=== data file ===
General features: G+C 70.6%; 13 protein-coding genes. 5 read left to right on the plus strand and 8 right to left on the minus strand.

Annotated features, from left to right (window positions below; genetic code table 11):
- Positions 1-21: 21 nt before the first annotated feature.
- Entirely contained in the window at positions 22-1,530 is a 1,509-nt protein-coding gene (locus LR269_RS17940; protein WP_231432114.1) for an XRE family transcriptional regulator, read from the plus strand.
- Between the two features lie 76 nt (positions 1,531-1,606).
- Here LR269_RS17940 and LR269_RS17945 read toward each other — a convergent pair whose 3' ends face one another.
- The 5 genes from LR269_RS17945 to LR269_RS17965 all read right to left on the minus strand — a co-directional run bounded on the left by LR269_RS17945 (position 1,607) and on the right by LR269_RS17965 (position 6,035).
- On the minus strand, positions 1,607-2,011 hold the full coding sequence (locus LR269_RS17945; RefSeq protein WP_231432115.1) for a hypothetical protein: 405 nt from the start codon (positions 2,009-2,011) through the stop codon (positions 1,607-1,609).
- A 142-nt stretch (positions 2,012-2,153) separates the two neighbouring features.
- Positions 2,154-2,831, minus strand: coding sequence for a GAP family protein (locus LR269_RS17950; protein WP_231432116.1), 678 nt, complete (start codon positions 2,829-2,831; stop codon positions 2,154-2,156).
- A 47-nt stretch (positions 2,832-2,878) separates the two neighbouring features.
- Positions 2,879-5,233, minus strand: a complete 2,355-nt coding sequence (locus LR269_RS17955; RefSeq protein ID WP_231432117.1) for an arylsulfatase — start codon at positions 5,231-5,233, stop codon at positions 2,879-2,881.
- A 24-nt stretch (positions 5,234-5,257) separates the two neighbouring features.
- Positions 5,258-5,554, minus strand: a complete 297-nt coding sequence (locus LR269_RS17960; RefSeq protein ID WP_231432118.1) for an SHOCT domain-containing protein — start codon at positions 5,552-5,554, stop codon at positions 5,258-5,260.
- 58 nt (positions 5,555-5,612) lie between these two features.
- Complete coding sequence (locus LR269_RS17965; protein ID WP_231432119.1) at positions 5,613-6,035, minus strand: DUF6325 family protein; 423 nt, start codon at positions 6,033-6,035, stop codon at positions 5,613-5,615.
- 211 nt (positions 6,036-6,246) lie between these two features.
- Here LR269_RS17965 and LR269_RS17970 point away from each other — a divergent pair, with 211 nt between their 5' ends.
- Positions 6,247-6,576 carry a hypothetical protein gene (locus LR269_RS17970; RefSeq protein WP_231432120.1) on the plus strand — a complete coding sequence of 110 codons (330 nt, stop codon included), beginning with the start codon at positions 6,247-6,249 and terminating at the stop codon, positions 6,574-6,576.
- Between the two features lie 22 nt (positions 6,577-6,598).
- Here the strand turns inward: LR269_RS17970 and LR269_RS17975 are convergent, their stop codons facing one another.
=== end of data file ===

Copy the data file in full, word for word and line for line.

General features: G+C 70.6%; 13 protein-coding genes. 5 read left to right on the plus strand and 8 right to left on the minus strand.

Annotated features, from left to right (window positions below; genetic code table 11):
- Positions 1-21: 21 nt before the first annotated feature.
- Entirely contained in the window at positions 22-1,530 is a 1,509-nt protein-coding gene (locus LR269_RS17940; protein WP_231432114.1) for an XRE family transcriptional regulator, read from the plus strand.
- Between the two features lie 76 nt (positions 1,531-1,606).
- Here LR269_RS17940 and LR269_RS17945 read toward each other — a convergent pair whose 3' ends face one another.
- The 5 genes from LR269_RS17945 to LR269_RS17965 all read right to left on the minus strand — a co-directional run bounded on the left by LR269_RS17945 (position 1,607) and on the right by LR269_RS17965 (position 6,035).
- On the minus strand, positions 1,607-2,011 hold the full coding sequence (locus LR269_RS17945; RefSeq protein WP_231432115.1) for a hypothetical protein: 405 nt from the start codon (positions 2,009-2,011) through the stop codon (positions 1,607-1,609).
- A 142-nt stretch (positions 2,012-2,153) separates the two neighbouring features.
- Positions 2,154-2,831, minus strand: coding sequence for a GAP family protein (locus LR269_RS17950; protein WP_231432116.1), 678 nt, complete (start codon positions 2,829-2,831; stop codon positions 2,154-2,156).
- A 47-nt stretch (positions 2,832-2,878) separates the two neighbouring features.
- Positions 2,879-5,233, minus strand: a complete 2,355-nt coding sequence (locus LR269_RS17955; RefSeq protein ID WP_231432117.1) for an arylsulfatase — start codon at positions 5,231-5,233, stop codon at positions 2,879-2,881.
- A 24-nt stretch (positions 5,234-5,257) separates the two neighbouring features.
- Positions 5,258-5,554, minus strand: a complete 297-nt coding sequence (locus LR269_RS17960; RefSeq protein ID WP_231432118.1) for an SHOCT domain-containing protein — start codon at positions 5,552-5,554, stop codon at positions 5,258-5,260.
- 58 nt (positions 5,555-5,612) lie between these two features.
- Complete coding sequence (locus LR269_RS17965; protein ID WP_231432119.1) at positions 5,613-6,035, minus strand: DUF6325 family protein; 423 nt, start codon at positions 6,033-6,035, stop codon at positions 5,613-5,615.
- 211 nt (positions 6,036-6,246) lie between these two features.
- Here LR269_RS17965 and LR269_RS17970 point away from each other — a divergent pair, with 211 nt between their 5' ends.
- Positions 6,247-6,576 carry a hypothetical protein gene (locus LR269_RS17970; RefSeq protein WP_231432120.1) on the plus strand — a complete coding sequence of 110 codons (330 nt, stop codon included), beginning with the start codon at positions 6,247-6,249 and terminating at the stop codon, positions 6,574-6,576.
- Between the two features lie 22 nt (positions 6,577-6,598).
- Here the strand turns inward: LR269_RS17970 and LR269_RS17975 are convergent, their stop codons facing one another.